Trying to investigate and unearth who can’t be trusted amongst their own friends and neighbours is really tough, especially when their suspicions start to take them very close to home. They have to use all their magical powers and experience, because stirring up secrets buried for this long turns out to be very dangerous for the pair. How much do they really know about their friends and neighbours? Trying to bring together historical facts and fiction can be hard enough for a writer, but to stir in fantasy and magic too takes great skill. The author must get us to feel like we’re in the past, but a past that’s brought alive by magic. The balance has to be perfect, or the end result can feel messy and chaotic. Instead this feels fresh and leaps off the page vividly. I was drawn in quite early on, by the characters and the incredible world the author has built – especially the fantasy side. It moves slowly at first, which draws the reader in, but also allows us to settle into these characters and their world before letting the rest unfold. Then when it does, the story is believable, rich and vivid. I believed in this couple’s relationship and I was invested in them as characters. So, when the tension did start to build, I was hooked – hoping they would solve the case and emerge unscathed. I thought the magical explanation for systemic racism was interesting and I would be fascinated to see how that resolves in future novels. This is definitely a writer to watch.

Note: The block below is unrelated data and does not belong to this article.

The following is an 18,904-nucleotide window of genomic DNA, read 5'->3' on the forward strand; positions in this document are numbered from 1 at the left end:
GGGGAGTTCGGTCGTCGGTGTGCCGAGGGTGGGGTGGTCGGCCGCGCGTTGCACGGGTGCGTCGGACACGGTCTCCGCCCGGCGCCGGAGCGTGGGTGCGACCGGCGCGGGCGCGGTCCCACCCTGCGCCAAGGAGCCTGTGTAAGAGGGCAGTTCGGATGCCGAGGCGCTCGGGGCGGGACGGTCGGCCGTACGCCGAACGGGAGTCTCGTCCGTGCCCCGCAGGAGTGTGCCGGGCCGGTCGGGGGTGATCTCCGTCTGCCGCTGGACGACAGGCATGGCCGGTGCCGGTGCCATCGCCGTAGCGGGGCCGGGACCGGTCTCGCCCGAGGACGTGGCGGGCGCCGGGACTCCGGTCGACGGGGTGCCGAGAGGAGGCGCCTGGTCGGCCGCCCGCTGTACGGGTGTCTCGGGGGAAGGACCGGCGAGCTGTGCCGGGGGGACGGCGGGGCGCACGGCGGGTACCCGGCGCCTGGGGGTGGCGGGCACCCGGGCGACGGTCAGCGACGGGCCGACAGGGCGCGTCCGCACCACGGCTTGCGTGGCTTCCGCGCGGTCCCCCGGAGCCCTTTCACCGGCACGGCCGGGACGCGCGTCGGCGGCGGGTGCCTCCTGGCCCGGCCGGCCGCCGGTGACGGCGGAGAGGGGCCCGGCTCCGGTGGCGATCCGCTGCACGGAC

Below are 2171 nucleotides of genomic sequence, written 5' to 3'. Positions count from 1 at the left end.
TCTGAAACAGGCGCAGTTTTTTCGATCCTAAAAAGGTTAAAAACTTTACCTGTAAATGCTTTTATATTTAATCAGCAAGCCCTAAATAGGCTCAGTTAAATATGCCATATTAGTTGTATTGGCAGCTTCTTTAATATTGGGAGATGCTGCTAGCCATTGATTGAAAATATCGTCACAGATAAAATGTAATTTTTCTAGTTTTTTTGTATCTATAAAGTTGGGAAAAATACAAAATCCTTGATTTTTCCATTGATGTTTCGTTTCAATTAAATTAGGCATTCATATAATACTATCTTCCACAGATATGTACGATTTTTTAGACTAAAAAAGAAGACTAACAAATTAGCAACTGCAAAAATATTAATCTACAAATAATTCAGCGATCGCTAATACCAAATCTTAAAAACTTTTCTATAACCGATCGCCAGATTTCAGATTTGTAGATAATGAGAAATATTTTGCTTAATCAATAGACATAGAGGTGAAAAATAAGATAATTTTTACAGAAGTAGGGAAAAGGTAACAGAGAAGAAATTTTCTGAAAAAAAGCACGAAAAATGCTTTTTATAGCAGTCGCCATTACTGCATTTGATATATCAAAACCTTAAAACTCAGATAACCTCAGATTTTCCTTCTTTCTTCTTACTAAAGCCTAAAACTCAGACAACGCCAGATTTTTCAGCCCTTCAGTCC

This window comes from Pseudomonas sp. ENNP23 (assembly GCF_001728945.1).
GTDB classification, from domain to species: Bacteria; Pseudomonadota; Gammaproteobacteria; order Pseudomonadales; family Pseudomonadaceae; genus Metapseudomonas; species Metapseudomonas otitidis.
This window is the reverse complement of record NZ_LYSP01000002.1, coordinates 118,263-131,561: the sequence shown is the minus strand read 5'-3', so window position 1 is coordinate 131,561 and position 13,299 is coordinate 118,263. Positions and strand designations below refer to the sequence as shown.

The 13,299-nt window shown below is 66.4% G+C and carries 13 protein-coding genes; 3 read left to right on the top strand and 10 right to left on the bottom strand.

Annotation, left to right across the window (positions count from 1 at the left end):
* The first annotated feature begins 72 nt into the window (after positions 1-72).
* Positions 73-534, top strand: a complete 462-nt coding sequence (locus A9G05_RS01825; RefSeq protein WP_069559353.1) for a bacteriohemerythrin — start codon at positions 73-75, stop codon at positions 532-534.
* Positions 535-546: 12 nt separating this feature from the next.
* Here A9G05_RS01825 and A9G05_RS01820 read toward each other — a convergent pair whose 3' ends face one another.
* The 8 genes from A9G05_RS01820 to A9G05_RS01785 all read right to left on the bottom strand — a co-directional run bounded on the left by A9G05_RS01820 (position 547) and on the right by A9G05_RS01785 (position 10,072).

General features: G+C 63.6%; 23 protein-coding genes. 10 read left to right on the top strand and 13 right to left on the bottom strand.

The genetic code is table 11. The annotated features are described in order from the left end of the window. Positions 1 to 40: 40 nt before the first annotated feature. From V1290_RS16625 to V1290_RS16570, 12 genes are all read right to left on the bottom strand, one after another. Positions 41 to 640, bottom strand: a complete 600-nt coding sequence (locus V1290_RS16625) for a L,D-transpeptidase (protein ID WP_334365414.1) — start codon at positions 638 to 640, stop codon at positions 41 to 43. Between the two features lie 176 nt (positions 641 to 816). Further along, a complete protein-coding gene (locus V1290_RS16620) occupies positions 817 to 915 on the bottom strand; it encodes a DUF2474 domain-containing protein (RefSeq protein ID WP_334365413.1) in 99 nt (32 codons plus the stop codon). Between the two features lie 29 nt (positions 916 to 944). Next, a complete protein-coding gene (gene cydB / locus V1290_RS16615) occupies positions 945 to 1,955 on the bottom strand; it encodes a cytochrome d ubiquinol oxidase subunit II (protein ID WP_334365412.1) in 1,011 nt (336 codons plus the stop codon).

Meet The Author

NICOLE GLOVER works as a UX researcher in Virginia. She believes libraries are magical places and problems seem smaller with a cup of tea in hand. Her life outside of books include bicycles, video games, and baking the perfect banana bread. The Conductors is her debut novel. She can be found at nicole-glover.com

The film rights to this novel have been bought by Queen Latifah.

Posted in Throwback Thursday

The Legacy of Elizabeth Pringle by Kirsty Wark.

I’m wary of books written by people in the public eye. There are those who have clearly used a ghost writer. Others have no writing skill, just a big enough name to sell the book anyway. I worry for myself and all those other aspiring writers who won’t be able to get a book deal because the lists are full with celebrity memoirs and books set in Cornwall! However, there are some celebrity authors who get it right, often those who started out as reporters before becoming famous. Jeremy Vine’s debut novel was a pleasant surprise, and my stepdaughters loved David Walliams stories. I knew Dawn French could write well only a few pages into her memoir. I can now add Kirsty Wark to this list, since stumbling on her book second hand in Barter Books, Alnwick. I started to read it while still on holiday and loved it.

The author lets her characters tell the story. Firstly we are told Elizabeth’s story from her journal and we meet her at the beginning of the First World War, a time of big changes for her family. She is moving with her mum from the isolated family farm to the small fishing village of Lamlash on the Isle of Arran. The house they will live in is Holmlea, which has a beautiful sea view out to Holy Isle and the monastery. We are then immersed in Elizabeth’s life: their family friendship with the Duchess of Montrose; an incredible passion for gardening; all the relationships in her life. These relationships ebb and flow, but into her old age she has two men in her life. There is Niall the rather passionate gardener who works as an architect and Saul, a Buddhist monk from Holy Isle. When working in her front garden she notices a young woman, walking past with her baby in a pram. The young woman is Anna, and she is very taken with Holmlea and asks Elizabeth to contact her if she ever decides to sell it.